FB: The Syrian Democratic Forces are a coherent force but the Kurds dominate, constituting three quarters of the 40,000 fighters. Still, Sunni Arabs are of growing importance in the SDF, as the Rojava territory has expanded to include Arab territories. Local groups join the SDF because it is through this organization that the U.S. distributes weapons. The ideological framework, the common enemy (Islamic state), and the access to weapons are the three factors of SDF cohesion. But since the Turkish intervention in Syria, only a few Arab groups have defected to the Shield of the Euphrates (the coalition created by Turkey around the brigade Sultan Murad and other pro-Turkish groups), including the Liwa al Tahrir, which is only a few dozen fighters. Other defections may occur if the Turkish intervention proves sustainable and if Turkey continues to successfully buy Arab groups.

TCB: In your opinion, what are the goals of the opposing sides in eastern Aleppo?

FB: In East Aleppo, the Nusra Front wants to continue the fight until the end. Its policy at the country-level is to make no concessions to Damascus and to refuse any international negotiations.  It hopes to recover the groups frustrated by failed peace talks. The Nusra Front wants to create an Islamic emirate based on the model of ISIS in northwestern Syria, but its construction would have more weight if it managed to seize Aleppo.The Nusra Front has immense prestige within the rebellion; its success would revive the hope of the fall of Assad through armed struggle. For instance, in August 2016, when the Nusra Front managed to open a breach in the regime’s encirclement of Aleppo, this made the group appear to be the liberator of Aleppo.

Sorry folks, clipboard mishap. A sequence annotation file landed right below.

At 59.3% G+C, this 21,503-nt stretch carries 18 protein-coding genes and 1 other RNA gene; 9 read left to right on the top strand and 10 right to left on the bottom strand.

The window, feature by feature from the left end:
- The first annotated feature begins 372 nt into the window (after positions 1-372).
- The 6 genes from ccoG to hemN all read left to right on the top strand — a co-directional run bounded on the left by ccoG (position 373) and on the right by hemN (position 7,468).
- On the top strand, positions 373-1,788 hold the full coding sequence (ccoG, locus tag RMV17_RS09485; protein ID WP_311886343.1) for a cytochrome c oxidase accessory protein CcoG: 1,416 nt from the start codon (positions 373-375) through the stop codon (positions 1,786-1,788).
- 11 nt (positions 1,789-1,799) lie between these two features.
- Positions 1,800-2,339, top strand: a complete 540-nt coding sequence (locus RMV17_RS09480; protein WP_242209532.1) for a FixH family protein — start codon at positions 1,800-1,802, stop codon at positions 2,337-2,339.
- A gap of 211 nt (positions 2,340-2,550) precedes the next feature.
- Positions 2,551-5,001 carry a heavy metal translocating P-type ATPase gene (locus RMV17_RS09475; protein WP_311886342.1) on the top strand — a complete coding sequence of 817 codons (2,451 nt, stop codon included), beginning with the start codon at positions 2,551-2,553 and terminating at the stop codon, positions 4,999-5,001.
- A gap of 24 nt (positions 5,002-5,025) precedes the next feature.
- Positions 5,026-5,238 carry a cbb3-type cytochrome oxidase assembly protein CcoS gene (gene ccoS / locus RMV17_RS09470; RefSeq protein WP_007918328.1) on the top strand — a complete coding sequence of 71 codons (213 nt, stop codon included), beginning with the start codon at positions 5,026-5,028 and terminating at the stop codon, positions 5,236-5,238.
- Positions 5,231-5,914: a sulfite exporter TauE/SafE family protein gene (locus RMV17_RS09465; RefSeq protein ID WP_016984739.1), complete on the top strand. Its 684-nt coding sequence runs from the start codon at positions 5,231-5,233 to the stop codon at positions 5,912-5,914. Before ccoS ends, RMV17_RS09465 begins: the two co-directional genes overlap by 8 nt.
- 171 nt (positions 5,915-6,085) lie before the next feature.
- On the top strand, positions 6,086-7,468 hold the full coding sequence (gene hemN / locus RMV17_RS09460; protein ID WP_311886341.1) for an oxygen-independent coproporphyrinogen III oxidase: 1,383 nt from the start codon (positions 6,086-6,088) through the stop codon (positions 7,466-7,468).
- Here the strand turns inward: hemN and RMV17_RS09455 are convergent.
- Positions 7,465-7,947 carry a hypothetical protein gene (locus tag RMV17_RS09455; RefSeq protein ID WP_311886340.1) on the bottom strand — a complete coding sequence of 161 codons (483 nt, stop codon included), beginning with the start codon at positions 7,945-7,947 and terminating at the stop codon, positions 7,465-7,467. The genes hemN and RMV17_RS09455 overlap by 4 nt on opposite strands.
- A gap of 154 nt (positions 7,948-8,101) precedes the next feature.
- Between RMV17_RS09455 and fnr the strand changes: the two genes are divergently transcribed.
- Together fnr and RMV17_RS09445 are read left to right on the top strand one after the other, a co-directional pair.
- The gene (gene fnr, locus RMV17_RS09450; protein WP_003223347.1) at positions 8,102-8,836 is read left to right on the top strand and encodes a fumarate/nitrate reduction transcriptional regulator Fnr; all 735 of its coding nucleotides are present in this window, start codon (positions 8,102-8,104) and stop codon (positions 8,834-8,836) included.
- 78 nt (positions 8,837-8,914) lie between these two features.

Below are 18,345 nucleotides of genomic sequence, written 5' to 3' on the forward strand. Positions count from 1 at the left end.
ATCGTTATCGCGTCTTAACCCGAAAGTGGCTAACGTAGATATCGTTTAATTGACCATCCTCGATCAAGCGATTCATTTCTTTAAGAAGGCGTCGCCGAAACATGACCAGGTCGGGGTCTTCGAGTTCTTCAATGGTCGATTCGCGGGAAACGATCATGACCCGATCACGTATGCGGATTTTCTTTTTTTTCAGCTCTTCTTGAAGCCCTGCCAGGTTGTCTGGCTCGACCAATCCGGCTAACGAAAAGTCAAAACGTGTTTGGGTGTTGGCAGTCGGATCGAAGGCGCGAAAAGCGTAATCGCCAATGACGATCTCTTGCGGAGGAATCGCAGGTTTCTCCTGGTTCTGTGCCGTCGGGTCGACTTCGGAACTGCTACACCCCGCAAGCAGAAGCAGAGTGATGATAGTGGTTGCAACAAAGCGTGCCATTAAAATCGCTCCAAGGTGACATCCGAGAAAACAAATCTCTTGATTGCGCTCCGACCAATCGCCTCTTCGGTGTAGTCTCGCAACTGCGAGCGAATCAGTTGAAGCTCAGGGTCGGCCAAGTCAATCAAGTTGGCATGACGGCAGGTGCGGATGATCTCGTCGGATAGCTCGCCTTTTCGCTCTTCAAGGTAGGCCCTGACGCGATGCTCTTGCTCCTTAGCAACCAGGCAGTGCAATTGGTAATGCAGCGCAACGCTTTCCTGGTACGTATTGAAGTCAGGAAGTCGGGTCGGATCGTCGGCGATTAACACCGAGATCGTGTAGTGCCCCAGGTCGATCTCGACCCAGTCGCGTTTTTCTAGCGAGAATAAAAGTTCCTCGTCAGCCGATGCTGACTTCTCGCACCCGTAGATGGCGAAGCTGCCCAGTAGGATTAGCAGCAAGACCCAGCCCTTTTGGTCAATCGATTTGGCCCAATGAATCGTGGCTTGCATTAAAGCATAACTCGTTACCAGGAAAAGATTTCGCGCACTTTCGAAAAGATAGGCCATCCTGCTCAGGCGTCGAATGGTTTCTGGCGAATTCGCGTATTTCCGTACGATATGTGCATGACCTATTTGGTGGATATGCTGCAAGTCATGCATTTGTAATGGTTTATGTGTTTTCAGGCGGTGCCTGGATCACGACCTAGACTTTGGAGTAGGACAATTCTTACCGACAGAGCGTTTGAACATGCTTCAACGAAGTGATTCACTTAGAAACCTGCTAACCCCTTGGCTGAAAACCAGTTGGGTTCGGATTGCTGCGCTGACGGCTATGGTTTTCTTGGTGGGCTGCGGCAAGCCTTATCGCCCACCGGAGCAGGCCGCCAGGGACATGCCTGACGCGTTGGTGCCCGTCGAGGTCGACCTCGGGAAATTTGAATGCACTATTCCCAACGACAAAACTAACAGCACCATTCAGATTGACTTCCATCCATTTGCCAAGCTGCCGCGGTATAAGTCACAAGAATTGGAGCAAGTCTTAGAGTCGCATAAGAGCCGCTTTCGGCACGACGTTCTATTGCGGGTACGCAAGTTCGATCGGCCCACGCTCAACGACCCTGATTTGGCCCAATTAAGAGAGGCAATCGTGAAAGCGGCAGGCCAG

The rebels linked to the Free Syrian Army (FSA), on the other hand, are more willing to negotiate with Damascus and move to safe areas under rebel control. It happened in Homs in April 2014 and in Daraya last August. These were examples of the Assad strategy, which is not to completely eliminate the rebels, which would take too much time, but rather to negotiate their surrender, which makes the reconquest of the country and its governance easier. Under this strategy, the regime will try to use some warlords to rule the part of the country where it cannot come back directly.

TCB: Is there a sense that the parties in Syria are attempting to reposition themselves in order to create beneficial facts on the ground before the inauguration of the next U.S. president?